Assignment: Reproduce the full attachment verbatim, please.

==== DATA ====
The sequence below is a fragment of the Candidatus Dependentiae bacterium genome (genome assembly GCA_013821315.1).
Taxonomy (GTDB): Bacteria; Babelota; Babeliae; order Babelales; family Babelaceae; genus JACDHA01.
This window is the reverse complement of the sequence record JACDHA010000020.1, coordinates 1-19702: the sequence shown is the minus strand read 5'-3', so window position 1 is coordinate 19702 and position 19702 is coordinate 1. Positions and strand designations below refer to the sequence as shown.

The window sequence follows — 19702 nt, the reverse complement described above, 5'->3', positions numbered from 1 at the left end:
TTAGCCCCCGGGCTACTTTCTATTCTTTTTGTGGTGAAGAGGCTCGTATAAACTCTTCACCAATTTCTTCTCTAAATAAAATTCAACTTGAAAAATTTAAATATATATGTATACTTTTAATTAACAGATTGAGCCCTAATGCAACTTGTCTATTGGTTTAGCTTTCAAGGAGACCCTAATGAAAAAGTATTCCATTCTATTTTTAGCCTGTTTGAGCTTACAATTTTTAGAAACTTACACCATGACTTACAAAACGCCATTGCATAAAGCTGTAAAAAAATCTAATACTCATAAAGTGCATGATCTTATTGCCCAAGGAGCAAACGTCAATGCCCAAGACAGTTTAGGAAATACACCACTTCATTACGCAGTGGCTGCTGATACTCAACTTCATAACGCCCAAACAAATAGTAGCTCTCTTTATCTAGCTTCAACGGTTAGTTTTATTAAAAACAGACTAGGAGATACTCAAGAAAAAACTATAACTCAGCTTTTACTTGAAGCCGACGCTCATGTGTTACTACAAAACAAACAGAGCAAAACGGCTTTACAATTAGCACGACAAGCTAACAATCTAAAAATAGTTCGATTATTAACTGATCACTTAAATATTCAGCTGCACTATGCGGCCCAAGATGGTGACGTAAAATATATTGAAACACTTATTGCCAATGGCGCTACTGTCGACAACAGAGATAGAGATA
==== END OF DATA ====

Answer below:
The sequence below is a fragment of the Candidatus Dependentiae bacterium genome (genome assembly GCA_013821315.1).
Taxonomy (GTDB): Bacteria; Babelota; Babeliae; order Babelales; family Babelaceae; genus JACDHA01.
This window is the reverse complement of the sequence record JACDHA010000020.1, coordinates 1-19702: the sequence shown is the minus strand read 5'-3', so window position 1 is coordinate 19702 and position 19702 is coordinate 1. Positions and strand designations below refer to the sequence as shown.

The window sequence follows — 19702 nt, the reverse complement described above, 5'->3', positions numbered from 1 at the left end:
TTAGCCCCCGGGCTACTTTCTATTCTTTTTGTGGTGAAGAGGCTCGTATAAACTCTTCACCAATTTCTTCTCTAAATAAAATTCAACTTGAAAAATTTAAATATATATGTATACTTTTAATTAACAGATTGAGCCCTAATGCAACTTGTCTATTGGTTTAGCTTTCAAGGAGACCCTAATGAAAAAGTATTCCATTCTATTTTTAGCCTGTTTGAGCTTACAATTTTTAGAAACTTACACCATGACTTACAAAACGCCATTGCATAAAGCTGTAAAAAAATCTAATACTCATAAAGTGCATGATCTTATTGCCCAAGGAGCAAACGTCAATGCCCAAGACAGTTTAGGAAATACACCACTTCATTACGCAGTGGCTGCTGATACTCAACTTCATAACGCCCAAACAAATAGTAGCTCTCTTTATCTAGCTTCAACGGTTAGTTTTATTAAAAACAGACTAGGAGATACTCAAGAAAAAACTATAACTCAGCTTTTACTTGAAGCCGACGCTCATGTGTTACTACAAAACAAACAGAGCAAAACGGCTTTACAATTAGCACGACAAGCTAACAATCTAAAAATAGTTCGATTATTAACTGATCACTTAAATATTCAGCTGCACTATGCGGCCCAAGATGGTGACGTAAAATATATTGAAACACTTATTGCCAATGGCGCTACTGTCGACAACAGAGATAGAGATA